Language Endangerment and Culture Loss – A Case Study of Tai Khamti

Author: Ritwiz Sarma

Language has a deep and well-documented relationship with culture. Therefore, its loss has significant implications for communities’ cultural heritage. This study attempts to analyse the cultural impact of language loss in Tai Khamti speakers, an endangered language community native to North-Eastern India. Primary data is collected to assess cultural markers relating to linguistic maintenance, indigenous knowledge and documentation, linguistic cultural markers, and narrative forms. The analysis of this data provides insight into culture loss through linguistic endangerment in North-Eastern India and the broader intersection of language and culture. Finally, the paper discusses the policy implications of the study.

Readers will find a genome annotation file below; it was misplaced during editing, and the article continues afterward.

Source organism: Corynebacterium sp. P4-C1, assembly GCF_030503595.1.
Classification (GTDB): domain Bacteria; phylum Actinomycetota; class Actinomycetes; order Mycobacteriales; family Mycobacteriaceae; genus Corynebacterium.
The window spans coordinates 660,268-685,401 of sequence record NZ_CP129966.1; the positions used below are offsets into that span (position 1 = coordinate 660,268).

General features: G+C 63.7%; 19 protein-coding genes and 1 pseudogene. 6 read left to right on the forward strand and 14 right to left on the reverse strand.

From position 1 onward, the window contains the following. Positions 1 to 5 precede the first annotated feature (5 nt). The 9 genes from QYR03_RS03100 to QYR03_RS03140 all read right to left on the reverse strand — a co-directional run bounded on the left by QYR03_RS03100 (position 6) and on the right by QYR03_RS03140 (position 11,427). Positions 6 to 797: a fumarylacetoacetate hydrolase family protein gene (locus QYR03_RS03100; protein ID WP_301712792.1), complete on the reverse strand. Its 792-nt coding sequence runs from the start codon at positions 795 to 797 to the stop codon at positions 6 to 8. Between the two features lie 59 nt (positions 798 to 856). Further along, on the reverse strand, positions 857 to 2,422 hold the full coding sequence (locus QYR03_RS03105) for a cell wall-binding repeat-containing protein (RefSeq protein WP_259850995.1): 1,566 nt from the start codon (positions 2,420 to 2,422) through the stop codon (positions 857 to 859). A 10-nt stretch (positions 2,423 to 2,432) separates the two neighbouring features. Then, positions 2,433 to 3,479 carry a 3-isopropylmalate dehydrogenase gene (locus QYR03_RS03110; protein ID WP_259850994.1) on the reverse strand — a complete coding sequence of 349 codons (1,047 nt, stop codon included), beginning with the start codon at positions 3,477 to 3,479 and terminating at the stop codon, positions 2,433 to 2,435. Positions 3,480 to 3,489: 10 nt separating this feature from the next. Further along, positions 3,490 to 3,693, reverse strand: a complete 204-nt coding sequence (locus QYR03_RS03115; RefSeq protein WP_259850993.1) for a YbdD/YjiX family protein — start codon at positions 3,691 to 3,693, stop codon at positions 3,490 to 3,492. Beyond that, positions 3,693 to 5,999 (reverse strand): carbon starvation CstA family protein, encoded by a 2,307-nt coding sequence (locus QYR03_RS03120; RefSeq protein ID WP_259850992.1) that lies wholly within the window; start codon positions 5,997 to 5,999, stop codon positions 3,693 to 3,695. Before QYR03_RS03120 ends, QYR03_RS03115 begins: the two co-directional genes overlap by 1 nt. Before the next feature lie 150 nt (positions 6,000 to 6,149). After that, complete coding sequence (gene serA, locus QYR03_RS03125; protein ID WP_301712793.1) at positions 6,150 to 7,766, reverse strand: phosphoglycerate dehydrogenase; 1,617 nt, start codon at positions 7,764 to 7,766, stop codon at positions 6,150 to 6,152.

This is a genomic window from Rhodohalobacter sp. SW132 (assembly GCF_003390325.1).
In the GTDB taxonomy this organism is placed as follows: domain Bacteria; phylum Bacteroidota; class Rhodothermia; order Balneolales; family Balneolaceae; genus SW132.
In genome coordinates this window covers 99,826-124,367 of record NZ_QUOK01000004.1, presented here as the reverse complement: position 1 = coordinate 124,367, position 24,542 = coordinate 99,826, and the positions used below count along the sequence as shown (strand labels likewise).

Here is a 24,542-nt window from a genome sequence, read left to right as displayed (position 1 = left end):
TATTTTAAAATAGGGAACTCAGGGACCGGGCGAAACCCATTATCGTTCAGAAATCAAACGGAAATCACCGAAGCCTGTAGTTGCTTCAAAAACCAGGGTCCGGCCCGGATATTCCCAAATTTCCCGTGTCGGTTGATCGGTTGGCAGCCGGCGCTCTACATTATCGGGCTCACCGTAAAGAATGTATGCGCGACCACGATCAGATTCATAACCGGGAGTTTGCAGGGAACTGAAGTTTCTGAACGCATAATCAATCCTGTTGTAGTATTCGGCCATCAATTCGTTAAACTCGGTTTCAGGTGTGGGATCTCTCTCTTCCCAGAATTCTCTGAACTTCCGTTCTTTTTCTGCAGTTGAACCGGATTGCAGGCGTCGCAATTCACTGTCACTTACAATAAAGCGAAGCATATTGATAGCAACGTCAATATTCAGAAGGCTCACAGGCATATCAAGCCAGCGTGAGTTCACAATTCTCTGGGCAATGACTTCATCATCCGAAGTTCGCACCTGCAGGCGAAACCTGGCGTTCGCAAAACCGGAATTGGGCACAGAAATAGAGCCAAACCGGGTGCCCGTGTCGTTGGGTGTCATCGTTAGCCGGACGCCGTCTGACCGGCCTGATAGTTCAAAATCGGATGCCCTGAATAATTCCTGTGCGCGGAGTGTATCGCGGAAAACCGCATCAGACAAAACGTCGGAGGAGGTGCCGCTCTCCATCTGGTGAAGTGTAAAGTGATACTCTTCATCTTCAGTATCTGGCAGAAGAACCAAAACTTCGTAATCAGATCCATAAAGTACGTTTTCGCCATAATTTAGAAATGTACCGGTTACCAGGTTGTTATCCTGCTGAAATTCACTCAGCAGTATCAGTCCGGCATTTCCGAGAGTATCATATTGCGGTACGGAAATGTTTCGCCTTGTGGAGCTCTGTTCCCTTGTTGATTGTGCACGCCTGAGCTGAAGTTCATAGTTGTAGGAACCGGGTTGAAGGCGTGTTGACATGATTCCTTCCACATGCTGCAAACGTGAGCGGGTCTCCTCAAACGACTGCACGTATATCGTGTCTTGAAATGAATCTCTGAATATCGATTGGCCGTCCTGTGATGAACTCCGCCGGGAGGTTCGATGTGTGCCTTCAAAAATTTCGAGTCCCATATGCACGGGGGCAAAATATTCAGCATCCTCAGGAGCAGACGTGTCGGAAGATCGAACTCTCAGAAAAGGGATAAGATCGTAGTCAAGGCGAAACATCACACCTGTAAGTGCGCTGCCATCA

Linguists estimate that around 7,000 languages are spoken globally (Austin & Sallabank, 2011). However, at least half of these may not exist after a few more generations since they are not taught to children. Such languages, at risk of extinction due to a lack of speakers, are called endangered languages. The Scheme for Protection and Preservation of Endangered Languages [SPPEL], launched by the Ministry of Education in 2013, listed 117 ones on the endangered list. Any language with less than 10,000 speakers qualified. Of the 117, 43 endangered belonged to the North-East India (SPPEL, n.d.).

With the 2003 UNESCO report postulating that language is “a vehicle of the intangible cultural heritage” (Smeets, 2004), the fact that 36% of North-Eastern languages are endangered offers an insight into the region’s culture. The deep and symbiotic relationship between the two is present in almost every sociolinguistic study of endangerment or policy (Abbi et al., 2007; Guardado, 2006; Padharipande, 2002; Tulloch, 2010). This connection thus introduces the idea of language loss being closely related to culture loss, often associated with “the decay of traditional cultural heritage, values, and artifacts” (Kirsch, 2001). Some, like Saydee (2014), assert that the loss of language is in itself culture loss.